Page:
All my components arrived from NAW&S. Where do I begin the install .

misskim92008misskim92008 Registered Users Posts: 2
Hello everybody, I am new to this forum, I am KIMBERLY. Recently bought a 2014 Dodge Promaster, 159 wheelbase, high roof. I purchased a 305 watt solar panel w/ a multiplus compact inverter charger & a 100 amp hr. lifepo 12 v Battrery by Battelborn and a bunch of other things one of the fellas put together for me over the phone. All was purchased from NorthernAz Wind & Solar. Where do I begin the install. I know the location on my van it is going. ( also have a MaxxFan I will be installing too) I would love to hear advice and tips n tricks. If anyone is in the SanDiego area that has some free time I would love some help. I will buy beer or I am a massage therapist & HHP esthetician, willing to trade bodywork for instillation. Just throwing it out there. This van is my 5 year plan to get out of debt once my 17 yo. turns 18....... I call My Van "Van'Debtta" Thanks in advance Namaste' SincerelyKimberly


  • EstragonEstragon Registered Users Posts: 4,496 ✭✭✭✭✭
    Welcome to the forum.

    Personally, I would start with proper mounting of charge controller, inverter/charger, and related boxes/breakers/wiring.  Check and double check the wiring with a multimeter.  Wait a day or two, then go back and retorque all the connections as cold flow of wiring can result in surprisingly loose connections after being quite tight initially.  Triple check polarity, especially if not using different colours for +ive and -ive.

    With the gear mounted, install the batteries (with all breakers open/off to minimize sparky connections).  Be very careful working around the battery.  A dropped wrench across the posts can make for a really bad day.  I put open end wrenches in a sturdy rubber glove, and socket handles in a bit of old garden hose to insulate while working around batteries, because I'm a total klutz.  Don't wear metal jewellery etc.

    With battery installed do any programming needed on electronics, and test shore power charging circuit.  Lastly, install solar panel (again with breakers open when connecting - throwing a blanket over the panel wouldn't hurt as well).  Retorque battery and other new connections.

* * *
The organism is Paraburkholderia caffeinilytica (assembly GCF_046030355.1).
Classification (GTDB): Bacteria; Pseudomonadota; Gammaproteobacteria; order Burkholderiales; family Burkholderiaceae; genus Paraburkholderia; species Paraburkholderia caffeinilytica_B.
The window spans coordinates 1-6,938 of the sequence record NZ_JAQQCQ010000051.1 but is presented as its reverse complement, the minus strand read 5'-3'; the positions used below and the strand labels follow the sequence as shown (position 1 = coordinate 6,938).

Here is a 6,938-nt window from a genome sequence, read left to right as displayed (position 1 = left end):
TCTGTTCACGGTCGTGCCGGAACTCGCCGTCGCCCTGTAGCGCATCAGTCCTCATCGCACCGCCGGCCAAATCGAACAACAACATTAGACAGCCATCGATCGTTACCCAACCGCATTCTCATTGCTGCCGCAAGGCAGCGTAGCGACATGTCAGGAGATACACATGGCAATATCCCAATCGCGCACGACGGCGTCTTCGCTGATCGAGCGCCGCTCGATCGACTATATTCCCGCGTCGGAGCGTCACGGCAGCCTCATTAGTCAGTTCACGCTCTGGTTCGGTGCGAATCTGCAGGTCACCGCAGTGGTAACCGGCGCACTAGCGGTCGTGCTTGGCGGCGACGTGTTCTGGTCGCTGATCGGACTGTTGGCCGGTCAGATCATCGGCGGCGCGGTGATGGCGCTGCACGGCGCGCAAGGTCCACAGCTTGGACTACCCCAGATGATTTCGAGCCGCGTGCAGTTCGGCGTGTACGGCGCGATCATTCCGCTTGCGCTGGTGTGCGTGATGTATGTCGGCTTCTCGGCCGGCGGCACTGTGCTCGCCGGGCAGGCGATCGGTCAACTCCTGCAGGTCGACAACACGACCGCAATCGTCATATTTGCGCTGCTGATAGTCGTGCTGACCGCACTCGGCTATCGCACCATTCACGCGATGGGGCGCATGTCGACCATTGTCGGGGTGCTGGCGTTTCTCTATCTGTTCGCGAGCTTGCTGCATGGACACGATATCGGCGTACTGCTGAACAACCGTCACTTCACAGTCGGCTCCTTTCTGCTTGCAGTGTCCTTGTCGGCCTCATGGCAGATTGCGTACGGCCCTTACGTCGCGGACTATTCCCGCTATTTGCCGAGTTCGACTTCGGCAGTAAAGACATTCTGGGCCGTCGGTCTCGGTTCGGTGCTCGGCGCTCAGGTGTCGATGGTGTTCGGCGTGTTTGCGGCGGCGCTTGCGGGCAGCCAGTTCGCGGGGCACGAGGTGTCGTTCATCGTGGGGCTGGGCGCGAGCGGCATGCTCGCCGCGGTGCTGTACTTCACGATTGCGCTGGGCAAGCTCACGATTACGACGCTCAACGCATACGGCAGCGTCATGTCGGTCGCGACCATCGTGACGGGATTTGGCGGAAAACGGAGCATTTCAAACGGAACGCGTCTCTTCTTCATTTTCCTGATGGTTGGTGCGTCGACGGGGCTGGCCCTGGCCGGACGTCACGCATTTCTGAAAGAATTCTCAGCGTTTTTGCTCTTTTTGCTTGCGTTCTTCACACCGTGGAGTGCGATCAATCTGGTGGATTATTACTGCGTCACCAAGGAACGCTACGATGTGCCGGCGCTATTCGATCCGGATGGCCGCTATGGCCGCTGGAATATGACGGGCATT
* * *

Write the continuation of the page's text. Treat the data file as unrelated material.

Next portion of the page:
When starting up, close the battery breaker first so the electronics see the stable battery power during bootup,  then close the solar breaker.

    Main daytime system ~4kw panels into 2xMNClassic150 370ah 48v bank 2xOutback 3548 inverter 120v + 240v autotransformer
    Night system ~1kw panels into 1xMNClassic150 700ah 12v bank morningstar 300w inverter
  • misskim92008misskim92008 Registered Users Posts: 2
    edited December 2018 #3
    THANK you soooo MUCH man,.. I will hire someone . I have little knowledge and your reply re-affirmed that... I am such a DIY girl never asking for help or even accepting when offered, I am also not a total idiot. (most of the time anyways) I know when something is over my head. This is definitely one of those times.... I appreciate your reply. i will print it and show it to whomever comes to do this install for me.. HappyHolidays.,.

  • BB.BB. Super Moderators, Administrators Posts: 32,804 admin
    If all of your wiring is one color, use different colors of insulating tape on the last 1/2 foot or so of each end of the cables.

    Just to give you an idea of what wiring up a solar power system can look like, our poster here "2ManyToyz" has some very nice DIY photos on his website (1/2 way down, follow the various links). And you can see how his system(s) evolved:

    Solar power systems, in general, supply much less power than most of us are used to in day to day life... Plug in an electric room heater, and your 100 AH @ 12 volt battery will be dead in a bit more than a 1/2 hour.